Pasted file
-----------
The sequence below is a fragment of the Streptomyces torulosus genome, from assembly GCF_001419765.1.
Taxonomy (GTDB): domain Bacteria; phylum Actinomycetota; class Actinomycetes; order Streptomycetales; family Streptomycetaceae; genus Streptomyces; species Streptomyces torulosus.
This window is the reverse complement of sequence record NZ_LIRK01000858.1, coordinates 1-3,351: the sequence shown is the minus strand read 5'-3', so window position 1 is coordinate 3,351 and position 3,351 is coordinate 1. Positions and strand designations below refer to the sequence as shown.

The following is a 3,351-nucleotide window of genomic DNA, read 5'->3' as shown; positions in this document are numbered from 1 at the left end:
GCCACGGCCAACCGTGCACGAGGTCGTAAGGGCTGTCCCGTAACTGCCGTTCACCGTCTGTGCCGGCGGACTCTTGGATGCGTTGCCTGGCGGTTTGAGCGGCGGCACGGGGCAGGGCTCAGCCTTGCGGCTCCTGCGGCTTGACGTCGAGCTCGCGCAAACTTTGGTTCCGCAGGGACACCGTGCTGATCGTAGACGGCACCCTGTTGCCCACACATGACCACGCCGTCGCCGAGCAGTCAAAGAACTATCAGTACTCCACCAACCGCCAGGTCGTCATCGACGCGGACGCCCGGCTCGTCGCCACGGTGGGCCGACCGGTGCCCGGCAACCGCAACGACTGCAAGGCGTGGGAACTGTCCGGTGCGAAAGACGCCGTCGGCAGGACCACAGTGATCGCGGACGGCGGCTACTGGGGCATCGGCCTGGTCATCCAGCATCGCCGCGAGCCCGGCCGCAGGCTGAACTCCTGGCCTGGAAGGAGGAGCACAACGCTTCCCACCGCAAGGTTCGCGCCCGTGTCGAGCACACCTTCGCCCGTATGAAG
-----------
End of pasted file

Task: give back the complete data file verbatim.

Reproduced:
The sequence below is a fragment of the Streptomyces torulosus genome, from assembly GCF_001419765.1.
Taxonomy (GTDB): domain Bacteria; phylum Actinomycetota; class Actinomycetes; order Streptomycetales; family Streptomycetaceae; genus Streptomyces; species Streptomyces torulosus.
This window is the reverse complement of sequence record NZ_LIRK01000858.1, coordinates 1-3,351: the sequence shown is the minus strand read 5'-3', so window position 1 is coordinate 3,351 and position 3,351 is coordinate 1. Positions and strand designations below refer to the sequence as shown.

The following is a 3,351-nucleotide window of genomic DNA, read 5'->3' as shown; positions in this document are numbered from 1 at the left end:
GCCACGGCCAACCGTGCACGAGGTCGTAAGGGCTGTCCCGTAACTGCCGTTCACCGTCTGTGCCGGCGGACTCTTGGATGCGTTGCCTGGCGGTTTGAGCGGCGGCACGGGGCAGGGCTCAGCCTTGCGGCTCCTGCGGCTTGACGTCGAGCTCGCGCAAACTTTGGTTCCGCAGGGACACCGTGCTGATCGTAGACGGCACCCTGTTGCCCACACATGACCACGCCGTCGCCGAGCAGTCAAAGAACTATCAGTACTCCACCAACCGCCAGGTCGTCATCGACGCGGACGCCCGGCTCGTCGCCACGGTGGGCCGACCGGTGCCCGGCAACCGCAACGACTGCAAGGCGTGGGAACTGTCCGGTGCGAAAGACGCCGTCGGCAGGACCACAGTGATCGCGGACGGCGGCTACTGGGGCATCGGCCTGGTCATCCAGCATCGCCGCGAGCCCGGCCGCAGGCTGAACTCCTGGCCTGGAAGGAGGAGCACAACGCTTCCCACCGCAAGGTTCGCGCCCGTGTCGAGCACACCTTCGCCCGTATGAAG